There has been much talk about the “blue wall of silence,” that is the expectation, the unwritten rule, the code shared among those who wear blue and carry a badge to protect and cover for their fellow officer. They have to stick together; it is the police officers against a dangerous world.
They will take care of each other. The police officers take care of their own. No different than the gang culture, it simply means, “Don’t snitch.”
It’s not unusual. No one wants to experience betrayal and everyone wants to believe that there are those that they can depend on. The problem occurs when having their back requires that you and I turn a blind eye and keep our mouths closed when we see them do something immoral and illegal. Ironically, instead of speaking out against injustice wherever they see it, some police officers keep silent if it comes from within the ranks.
For these folks, there are borders, restrictions, blue lines that should not be crossed.
There is good silence: contemplative silence, meditative silence, shocked silence, where we find ourselves at a loss for words. All of this is normal silence. Then, there is bad silence. When we are a witness to hurt, harm, danger and even death and we say nothing. Instead, we excuse, defend, deny, rationalize, justify and demonize the person affected– every single time. It is not a new phenomenon or a new problem. The Reverend Dr. Martin Luther King Jr. openly rebuked his Christian and Jewish brothers who did not speak out and step out in faith with their African American brothers and sisters during the Civil Rights Movement of the 1950s and 60s.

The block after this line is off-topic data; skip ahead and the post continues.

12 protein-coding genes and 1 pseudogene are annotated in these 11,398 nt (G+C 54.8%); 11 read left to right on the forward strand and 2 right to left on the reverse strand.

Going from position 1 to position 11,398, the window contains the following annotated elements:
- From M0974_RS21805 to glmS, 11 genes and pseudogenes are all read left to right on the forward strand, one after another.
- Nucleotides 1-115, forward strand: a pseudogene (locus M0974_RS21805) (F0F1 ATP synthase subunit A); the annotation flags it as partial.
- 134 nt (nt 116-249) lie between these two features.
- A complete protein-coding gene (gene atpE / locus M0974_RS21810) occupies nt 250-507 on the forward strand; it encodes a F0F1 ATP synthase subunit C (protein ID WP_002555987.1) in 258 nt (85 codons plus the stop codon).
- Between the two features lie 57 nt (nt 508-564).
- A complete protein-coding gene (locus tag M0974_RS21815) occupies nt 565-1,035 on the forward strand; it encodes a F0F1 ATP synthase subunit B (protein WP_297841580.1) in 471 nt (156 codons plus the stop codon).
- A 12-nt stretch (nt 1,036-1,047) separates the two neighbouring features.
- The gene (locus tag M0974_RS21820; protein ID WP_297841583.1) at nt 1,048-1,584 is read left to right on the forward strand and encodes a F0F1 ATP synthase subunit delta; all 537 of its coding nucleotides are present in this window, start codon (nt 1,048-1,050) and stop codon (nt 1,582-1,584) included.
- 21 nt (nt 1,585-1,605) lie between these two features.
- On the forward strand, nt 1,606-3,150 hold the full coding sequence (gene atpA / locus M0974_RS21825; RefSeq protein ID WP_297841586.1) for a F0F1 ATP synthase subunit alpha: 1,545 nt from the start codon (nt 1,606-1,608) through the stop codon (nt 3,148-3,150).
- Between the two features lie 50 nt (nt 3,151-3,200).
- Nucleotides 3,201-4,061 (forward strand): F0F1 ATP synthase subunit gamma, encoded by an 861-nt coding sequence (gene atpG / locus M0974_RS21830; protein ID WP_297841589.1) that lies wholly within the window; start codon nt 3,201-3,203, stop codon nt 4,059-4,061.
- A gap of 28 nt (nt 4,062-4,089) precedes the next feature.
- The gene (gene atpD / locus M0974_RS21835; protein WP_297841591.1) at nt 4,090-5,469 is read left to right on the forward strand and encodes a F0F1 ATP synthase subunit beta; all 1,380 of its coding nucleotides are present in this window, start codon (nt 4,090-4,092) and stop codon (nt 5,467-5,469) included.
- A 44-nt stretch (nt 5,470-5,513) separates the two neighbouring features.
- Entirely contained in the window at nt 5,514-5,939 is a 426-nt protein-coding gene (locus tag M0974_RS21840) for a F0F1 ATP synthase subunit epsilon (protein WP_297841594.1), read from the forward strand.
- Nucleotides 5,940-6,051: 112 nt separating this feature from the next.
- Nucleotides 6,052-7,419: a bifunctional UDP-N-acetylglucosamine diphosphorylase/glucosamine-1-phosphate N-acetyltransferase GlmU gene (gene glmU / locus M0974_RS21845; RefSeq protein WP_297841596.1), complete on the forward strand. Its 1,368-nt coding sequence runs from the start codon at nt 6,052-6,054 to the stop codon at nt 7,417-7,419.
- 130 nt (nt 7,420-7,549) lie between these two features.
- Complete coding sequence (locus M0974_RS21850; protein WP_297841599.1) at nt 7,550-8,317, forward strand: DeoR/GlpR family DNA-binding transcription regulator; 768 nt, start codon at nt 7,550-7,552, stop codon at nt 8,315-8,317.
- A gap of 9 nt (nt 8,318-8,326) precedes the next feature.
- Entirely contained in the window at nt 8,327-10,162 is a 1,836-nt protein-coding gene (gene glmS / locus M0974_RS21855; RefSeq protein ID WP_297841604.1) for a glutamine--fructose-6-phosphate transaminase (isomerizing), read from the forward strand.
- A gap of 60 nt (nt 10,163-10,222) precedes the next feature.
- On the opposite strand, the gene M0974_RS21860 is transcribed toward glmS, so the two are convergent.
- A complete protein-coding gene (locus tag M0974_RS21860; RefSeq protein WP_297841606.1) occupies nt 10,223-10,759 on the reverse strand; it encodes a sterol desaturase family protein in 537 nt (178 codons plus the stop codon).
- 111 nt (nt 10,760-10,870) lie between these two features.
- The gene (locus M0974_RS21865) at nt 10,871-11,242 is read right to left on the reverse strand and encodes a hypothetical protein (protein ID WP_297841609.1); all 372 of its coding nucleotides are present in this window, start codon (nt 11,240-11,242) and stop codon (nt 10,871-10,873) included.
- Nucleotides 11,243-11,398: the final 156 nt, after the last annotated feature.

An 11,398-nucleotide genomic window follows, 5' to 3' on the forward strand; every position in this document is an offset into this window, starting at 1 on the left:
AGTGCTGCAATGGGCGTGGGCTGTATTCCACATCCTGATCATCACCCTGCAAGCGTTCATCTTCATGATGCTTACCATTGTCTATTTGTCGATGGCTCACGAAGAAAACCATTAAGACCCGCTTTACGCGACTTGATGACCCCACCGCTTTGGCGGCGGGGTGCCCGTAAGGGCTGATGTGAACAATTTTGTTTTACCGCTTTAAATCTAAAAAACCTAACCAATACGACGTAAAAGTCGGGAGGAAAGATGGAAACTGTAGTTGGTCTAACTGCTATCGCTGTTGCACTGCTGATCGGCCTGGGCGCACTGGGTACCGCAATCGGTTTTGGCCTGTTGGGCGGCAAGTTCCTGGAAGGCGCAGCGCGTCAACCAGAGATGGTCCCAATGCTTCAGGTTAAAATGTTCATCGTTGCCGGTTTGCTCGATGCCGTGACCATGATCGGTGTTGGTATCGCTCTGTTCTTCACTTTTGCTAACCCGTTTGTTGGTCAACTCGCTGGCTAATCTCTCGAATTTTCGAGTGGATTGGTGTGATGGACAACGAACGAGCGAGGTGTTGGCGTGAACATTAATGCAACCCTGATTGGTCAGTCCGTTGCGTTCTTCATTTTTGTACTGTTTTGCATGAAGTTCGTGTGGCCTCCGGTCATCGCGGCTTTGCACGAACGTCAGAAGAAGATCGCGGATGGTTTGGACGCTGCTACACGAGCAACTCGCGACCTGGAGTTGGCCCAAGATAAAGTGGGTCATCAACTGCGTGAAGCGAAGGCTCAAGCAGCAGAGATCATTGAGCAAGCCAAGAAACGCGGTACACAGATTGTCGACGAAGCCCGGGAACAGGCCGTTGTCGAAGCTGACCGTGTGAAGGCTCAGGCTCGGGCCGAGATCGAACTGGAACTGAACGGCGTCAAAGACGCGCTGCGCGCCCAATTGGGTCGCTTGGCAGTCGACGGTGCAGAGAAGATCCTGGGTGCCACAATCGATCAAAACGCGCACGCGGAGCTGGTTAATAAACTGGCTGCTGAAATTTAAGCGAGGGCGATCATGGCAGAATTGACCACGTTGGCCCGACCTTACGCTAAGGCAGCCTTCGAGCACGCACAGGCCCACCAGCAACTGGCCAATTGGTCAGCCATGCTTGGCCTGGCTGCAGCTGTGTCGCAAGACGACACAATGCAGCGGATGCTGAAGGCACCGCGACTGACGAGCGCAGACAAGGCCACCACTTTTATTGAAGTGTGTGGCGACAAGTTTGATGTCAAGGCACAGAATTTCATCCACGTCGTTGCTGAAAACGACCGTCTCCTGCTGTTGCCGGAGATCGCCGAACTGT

I wonder if this same sentiment is true of European Americans, of those socially colored white as a culture. Is there an unspoken rule, a cultural expectation that persons do not turn on those of their own culture? I would not be surprised as it would be an expression of white pride, a distortion of appreciation and respect for heritage and history. To be sure, the same could be said of any other culture who frowns on the airing of dirty laundry. The difference is the dehumanization, depreciation, devaluing, damaging and even loss of life that happens as a result of keeping quiet.
Pastor Martin Niemoller’s poem “First They Came” is a frightening reminder of the dangerous effects of silence. Still, nothing worthwhile is done without risks. So, before you speak up, let me offer you these warnings. Before you open your mouth:
- You will have to talk back to yourself, confront yourself, challenge your thinking as it relates to race and its progeny. What do you really believe?
- You will need to deny your deny racialized self, laying down your position of social power due to the privilege of whiteness. In other words, you will need to turn in your white card. Who are you really without it?
- You will need to reject the lies that have kept you comfortable. What stereotypes about oppressed groups have aided and abetted your silence?
- You will need to accept your responsibility, your complicity in the crimes and cruelties committed against persons that are not socially colored white. What have you really done?
- You will need to release power and control of the outcome, of the land and resources that the social construct of race say are your divine right. What are you holding onto?
Start answering these questions and the white wall of silence will come tumbling down.
See also: Jack E. White, “The White Wall of Silence,” Time Magazine, June 6,1999
Rev. Dr. Martin Luther King Jr., “Letter from a Birmingham Jail,” August 1965